Acupuncture anesthesia used in lung cancer surgery
Two patients who received successful lung cancer surgery under acupuncture anesthesia have achieved quick recovery. One patient even drove home after being discharged five days after surgery, doctors said on Friday.
The patients with early stage lung cancer, a 59-year-old woman surnamed Du and a 64-year-old woman surnamed Huang, received acupuncture anesthesia with small amounts of anesthetic sedative without receiving traditional trachea cannula general anesthesia, said doctors from the Shanghai Yueyang Hospital of Integrated Traditional Chinese and Western Medicine.
Du was discharged five days later and drove home by herself, while Huang was discharged three days after surgery.
According to Dr Zhou Jia, president of Yueyang, acupuncture anesthesia is a special anesthetic measure supporting surgery in China. It can sedate, control pain, stabilize circulation and protect organs and is considered an effective replacement or supplement to modern anesthesia.
“Enhanced recovery after surgery, or ERAS, is a new theory and treatment and rehabilitation concept in the 21st century,” Zhou said. “Acupuncture anesthesia has its effects before, during and after surgery and can speed up after-surgery recovery.”
Since 2005, Zhou started to lead his team of the research on acupuncture anesthesia for patients with heart surgery and has successfully reduced the use of anesthetic by 60 to 70 percent through acupuncture anesthesia to protect organs, reduce complications, enhance after-surgery recovery and eventually reduce patients’ medical burden.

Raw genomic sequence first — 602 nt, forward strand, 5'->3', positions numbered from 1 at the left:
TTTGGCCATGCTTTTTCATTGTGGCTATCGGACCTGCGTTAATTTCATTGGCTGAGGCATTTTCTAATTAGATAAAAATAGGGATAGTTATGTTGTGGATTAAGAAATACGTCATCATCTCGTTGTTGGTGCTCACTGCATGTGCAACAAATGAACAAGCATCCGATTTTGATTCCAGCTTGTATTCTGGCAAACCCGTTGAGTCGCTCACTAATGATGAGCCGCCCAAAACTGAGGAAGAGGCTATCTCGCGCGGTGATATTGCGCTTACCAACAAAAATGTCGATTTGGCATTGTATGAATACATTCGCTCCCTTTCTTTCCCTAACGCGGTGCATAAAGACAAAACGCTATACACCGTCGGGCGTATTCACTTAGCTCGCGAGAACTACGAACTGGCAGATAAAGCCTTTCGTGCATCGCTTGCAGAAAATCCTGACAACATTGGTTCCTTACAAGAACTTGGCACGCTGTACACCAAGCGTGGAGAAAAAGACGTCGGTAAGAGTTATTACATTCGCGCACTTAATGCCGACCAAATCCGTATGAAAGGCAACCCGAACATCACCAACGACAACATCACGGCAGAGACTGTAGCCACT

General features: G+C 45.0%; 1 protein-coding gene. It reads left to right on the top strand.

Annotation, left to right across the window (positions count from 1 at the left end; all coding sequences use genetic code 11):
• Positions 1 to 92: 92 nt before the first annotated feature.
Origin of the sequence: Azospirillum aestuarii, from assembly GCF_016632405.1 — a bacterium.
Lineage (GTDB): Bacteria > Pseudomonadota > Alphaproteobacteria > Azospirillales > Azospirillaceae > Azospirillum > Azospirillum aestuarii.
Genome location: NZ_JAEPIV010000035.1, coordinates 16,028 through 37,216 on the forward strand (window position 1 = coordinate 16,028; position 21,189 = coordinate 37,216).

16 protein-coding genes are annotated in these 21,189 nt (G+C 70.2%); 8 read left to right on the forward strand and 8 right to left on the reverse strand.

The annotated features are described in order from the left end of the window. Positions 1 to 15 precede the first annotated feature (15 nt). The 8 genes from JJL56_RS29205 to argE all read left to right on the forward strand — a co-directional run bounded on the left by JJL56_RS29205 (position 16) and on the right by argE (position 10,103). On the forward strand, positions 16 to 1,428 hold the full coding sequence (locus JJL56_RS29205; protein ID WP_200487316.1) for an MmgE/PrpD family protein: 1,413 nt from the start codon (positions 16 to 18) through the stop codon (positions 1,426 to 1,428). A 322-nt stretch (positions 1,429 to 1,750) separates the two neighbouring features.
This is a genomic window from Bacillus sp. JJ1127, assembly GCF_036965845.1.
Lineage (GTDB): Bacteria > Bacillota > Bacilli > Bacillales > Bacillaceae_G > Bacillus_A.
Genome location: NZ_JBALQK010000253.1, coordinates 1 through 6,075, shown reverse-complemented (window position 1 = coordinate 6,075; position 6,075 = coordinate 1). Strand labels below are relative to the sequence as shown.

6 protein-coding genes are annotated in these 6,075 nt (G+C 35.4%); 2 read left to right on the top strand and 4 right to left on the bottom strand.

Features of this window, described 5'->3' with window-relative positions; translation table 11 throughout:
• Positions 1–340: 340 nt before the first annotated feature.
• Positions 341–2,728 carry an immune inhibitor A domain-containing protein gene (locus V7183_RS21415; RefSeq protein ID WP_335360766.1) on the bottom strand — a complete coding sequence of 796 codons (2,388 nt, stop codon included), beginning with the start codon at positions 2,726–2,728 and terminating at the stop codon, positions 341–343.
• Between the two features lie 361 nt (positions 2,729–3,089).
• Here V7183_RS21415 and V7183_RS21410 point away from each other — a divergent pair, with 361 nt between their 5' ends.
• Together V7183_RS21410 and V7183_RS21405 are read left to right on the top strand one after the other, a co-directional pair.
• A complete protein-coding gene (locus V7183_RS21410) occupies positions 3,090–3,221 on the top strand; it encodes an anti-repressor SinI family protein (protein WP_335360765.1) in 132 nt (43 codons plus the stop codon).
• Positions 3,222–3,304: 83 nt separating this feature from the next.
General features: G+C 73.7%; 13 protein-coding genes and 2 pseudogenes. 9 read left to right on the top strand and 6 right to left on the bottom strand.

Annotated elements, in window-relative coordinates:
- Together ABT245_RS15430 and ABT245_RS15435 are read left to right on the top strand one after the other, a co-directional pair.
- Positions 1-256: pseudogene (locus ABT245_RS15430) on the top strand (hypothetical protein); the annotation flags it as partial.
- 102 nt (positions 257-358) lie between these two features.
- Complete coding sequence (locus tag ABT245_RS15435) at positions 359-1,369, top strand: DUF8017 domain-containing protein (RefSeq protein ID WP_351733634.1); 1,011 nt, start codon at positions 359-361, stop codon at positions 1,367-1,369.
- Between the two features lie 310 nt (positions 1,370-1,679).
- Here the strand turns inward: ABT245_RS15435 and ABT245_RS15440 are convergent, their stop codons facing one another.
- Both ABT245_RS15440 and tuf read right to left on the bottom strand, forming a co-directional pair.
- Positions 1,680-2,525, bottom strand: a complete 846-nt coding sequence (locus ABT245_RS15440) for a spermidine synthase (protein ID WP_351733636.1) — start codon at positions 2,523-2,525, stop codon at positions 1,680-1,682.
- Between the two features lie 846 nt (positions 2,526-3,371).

Zhou’s team started to introduce acupuncture anesthesia during chest and lung surgery in 2009 and has received good response.
Doctors have then expanded the method to more surgeries involving the neck, breast, bone joints, stomach and also for gastroscopy and colonoscopy exams. The hospital has become the largest clinical center for acupuncture anesthesia in the nation.
“Minimally invasive surgery for early-stage lung cancer is the standard procedure, which requires trachea cannula general anesthesia. It is a typical combination of ‘small surgery’ and ‘big anesthesia.’ Through acupuncture anesthesia, the quantity of anesthetics used in the surgery is only 30 percent and acupuncture is also used for after-surgery sedation and pain control, greatly reducing the use of painkillers and complications,” Zhou added.
“Minimally invasive surgery and anesthetic techniques are important parts of ERAS. Minimally invasive surgery doesn’t only mean small cuts, but also involves the renovation of anesthesia, rehabilitation, imaging and nursing. We should reduce trauma to the smallest level while ensuring patients’ safety,” he said.
Dr Chen Tongyu from Yueyang also suggested the public do regular screening and CT scans for early lung cancer detection.